Most California voters agree that low-income families have few choices about where to send their children, and a large majority favor providing government support, through tax credits or vouchers, to send low-income kids to the public or parochial school of their choice, a new poll by BerkeleyIGS/EdSource found. Voters are much more divided, however, over whether the same tax subsidies should be available to all parents, regardless of income.
These were among the results of the EdSource poll from late August to early September of 1,200 registered voters, including an oversampling of parents with school-age children, on education issues. In coming days, EdSource will highlight other results of the survey, which the Institute of Governmental Studies at UC Berkeley conducted.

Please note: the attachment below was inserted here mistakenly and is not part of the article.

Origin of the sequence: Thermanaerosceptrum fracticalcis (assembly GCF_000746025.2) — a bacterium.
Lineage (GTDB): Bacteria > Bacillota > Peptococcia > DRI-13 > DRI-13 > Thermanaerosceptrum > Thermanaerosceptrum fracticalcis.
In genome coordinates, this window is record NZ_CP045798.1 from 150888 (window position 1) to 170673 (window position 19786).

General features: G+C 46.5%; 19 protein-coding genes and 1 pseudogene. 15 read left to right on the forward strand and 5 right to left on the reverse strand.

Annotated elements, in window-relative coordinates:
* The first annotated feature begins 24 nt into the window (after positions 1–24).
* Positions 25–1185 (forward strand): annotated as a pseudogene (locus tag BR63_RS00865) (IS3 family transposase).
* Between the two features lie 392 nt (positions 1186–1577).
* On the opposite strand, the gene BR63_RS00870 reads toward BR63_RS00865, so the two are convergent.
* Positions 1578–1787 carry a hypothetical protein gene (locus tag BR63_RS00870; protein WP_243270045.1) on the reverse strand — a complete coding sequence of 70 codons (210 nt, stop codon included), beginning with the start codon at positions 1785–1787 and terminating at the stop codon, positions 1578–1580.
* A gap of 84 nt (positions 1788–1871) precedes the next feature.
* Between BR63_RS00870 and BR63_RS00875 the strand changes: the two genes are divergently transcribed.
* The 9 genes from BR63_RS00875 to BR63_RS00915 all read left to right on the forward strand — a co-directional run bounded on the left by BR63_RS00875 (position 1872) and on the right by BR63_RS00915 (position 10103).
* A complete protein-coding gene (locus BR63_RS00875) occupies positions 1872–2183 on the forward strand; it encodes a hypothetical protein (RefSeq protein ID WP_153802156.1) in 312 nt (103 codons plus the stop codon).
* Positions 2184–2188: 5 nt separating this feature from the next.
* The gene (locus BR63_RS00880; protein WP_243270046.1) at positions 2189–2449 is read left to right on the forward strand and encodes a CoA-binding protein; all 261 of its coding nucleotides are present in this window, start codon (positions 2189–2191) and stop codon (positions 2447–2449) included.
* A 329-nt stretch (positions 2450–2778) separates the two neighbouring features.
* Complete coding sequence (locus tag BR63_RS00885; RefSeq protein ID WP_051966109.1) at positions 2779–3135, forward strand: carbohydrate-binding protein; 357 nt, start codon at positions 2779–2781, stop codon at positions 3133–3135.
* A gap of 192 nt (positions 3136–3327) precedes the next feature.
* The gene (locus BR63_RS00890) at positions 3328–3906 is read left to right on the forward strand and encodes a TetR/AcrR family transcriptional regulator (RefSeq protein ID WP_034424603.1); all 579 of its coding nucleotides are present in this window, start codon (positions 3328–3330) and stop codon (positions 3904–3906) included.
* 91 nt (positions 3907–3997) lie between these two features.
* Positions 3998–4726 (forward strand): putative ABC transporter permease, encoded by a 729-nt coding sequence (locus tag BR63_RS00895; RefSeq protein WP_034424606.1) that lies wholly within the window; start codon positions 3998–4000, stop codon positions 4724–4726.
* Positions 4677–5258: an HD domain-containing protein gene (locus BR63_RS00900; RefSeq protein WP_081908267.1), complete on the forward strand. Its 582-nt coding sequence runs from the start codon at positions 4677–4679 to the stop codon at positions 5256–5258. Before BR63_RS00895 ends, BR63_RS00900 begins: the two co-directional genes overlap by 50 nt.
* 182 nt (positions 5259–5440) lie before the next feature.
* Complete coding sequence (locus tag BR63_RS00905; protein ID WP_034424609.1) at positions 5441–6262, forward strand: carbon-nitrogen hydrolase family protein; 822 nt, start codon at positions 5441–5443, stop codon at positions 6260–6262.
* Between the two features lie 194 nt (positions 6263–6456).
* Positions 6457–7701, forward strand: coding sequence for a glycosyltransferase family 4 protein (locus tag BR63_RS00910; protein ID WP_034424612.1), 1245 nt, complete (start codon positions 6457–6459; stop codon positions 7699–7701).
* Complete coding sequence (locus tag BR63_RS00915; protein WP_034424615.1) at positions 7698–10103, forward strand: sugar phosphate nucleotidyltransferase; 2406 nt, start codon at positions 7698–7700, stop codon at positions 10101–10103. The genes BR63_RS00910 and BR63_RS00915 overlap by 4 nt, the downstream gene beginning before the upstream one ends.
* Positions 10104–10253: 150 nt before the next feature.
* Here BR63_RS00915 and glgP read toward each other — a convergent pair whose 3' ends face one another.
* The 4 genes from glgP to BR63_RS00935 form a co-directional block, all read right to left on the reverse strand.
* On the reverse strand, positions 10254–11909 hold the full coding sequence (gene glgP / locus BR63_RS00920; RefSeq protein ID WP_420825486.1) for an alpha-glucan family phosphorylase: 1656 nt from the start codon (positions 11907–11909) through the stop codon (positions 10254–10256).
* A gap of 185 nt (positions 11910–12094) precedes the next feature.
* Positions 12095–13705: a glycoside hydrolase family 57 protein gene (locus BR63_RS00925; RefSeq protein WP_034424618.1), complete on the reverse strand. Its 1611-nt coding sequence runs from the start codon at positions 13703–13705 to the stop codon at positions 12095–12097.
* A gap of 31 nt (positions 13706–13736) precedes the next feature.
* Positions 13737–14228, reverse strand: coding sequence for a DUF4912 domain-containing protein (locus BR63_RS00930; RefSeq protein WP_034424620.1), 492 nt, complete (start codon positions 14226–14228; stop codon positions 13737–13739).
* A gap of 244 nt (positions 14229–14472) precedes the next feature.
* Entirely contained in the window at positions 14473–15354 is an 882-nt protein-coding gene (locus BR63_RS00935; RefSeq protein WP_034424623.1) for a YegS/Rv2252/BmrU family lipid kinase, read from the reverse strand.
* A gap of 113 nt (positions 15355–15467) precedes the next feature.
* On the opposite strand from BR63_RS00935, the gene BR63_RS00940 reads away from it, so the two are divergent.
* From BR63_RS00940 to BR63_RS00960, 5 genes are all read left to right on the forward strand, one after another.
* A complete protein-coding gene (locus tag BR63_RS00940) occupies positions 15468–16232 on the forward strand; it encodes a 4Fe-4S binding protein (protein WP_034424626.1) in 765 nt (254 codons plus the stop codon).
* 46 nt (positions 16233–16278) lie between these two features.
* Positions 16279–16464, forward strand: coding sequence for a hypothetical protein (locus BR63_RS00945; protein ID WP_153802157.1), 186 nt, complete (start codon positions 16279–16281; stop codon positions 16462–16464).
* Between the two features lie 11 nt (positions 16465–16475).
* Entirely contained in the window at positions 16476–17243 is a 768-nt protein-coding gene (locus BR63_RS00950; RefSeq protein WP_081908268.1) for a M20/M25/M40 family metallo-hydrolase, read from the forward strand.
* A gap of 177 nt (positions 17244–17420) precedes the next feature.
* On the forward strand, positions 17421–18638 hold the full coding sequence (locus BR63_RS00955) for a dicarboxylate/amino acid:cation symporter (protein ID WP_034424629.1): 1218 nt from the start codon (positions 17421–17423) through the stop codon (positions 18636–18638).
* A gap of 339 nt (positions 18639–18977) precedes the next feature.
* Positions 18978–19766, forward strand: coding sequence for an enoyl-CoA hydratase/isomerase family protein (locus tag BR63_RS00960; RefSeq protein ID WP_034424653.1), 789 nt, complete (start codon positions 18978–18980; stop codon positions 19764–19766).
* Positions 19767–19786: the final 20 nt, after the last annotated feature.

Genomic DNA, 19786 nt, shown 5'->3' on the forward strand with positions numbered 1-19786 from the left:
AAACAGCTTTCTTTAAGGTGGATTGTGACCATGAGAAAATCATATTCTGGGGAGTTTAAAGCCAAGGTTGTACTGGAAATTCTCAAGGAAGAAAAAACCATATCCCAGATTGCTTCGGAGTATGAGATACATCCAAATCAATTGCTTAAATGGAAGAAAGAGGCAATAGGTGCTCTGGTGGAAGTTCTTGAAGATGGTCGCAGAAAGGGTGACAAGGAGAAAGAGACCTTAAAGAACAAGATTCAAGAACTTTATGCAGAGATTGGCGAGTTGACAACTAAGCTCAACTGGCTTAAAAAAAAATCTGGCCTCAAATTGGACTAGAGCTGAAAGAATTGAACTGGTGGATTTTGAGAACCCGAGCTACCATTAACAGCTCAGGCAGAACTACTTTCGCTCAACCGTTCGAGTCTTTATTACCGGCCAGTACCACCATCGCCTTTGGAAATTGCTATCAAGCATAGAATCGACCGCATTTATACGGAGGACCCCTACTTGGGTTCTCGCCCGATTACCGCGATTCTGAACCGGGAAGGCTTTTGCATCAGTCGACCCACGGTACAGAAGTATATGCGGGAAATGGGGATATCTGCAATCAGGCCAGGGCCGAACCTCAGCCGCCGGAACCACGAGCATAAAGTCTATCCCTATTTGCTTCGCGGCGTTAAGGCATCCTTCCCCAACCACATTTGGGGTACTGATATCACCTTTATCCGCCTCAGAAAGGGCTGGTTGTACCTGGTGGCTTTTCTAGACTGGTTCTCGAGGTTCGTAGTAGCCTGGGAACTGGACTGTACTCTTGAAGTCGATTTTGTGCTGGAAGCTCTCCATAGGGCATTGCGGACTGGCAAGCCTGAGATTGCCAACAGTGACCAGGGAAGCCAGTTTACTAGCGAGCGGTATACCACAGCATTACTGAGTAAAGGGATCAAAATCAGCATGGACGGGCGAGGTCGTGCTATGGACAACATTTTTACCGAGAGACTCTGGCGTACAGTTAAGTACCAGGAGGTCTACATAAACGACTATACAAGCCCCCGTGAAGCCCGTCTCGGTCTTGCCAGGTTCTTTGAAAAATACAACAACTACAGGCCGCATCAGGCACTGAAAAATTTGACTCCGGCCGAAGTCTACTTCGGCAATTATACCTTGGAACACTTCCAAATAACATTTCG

Twice before, in 1993 and 2000, 70 percent of Californians voted against tax- funded school vouchers after extensive opposition campaigns led by the California Teachers Association. But President Donald Trump has endorsed the idea of tax credits or tax-funded vouchers, though he has yet to propose a specific plan, and California voters in two other recent polls, by the Public Policy Institute of California and the Hoover Institution of Stanford University (see page 26), also appear to have warmed to the idea – at least to the broad concept.
The rationale for vouchers and education tax credits is that parents are dissatisfied with schools that are affordable or available. Asked how much choice they feel low-income families have “when deciding where to send their kids to school,” 69 percent of voters say not many choices. Just 10 percent say many choices and 16 percent say some choices. The question did not specify whether choice applied to both public and private schools.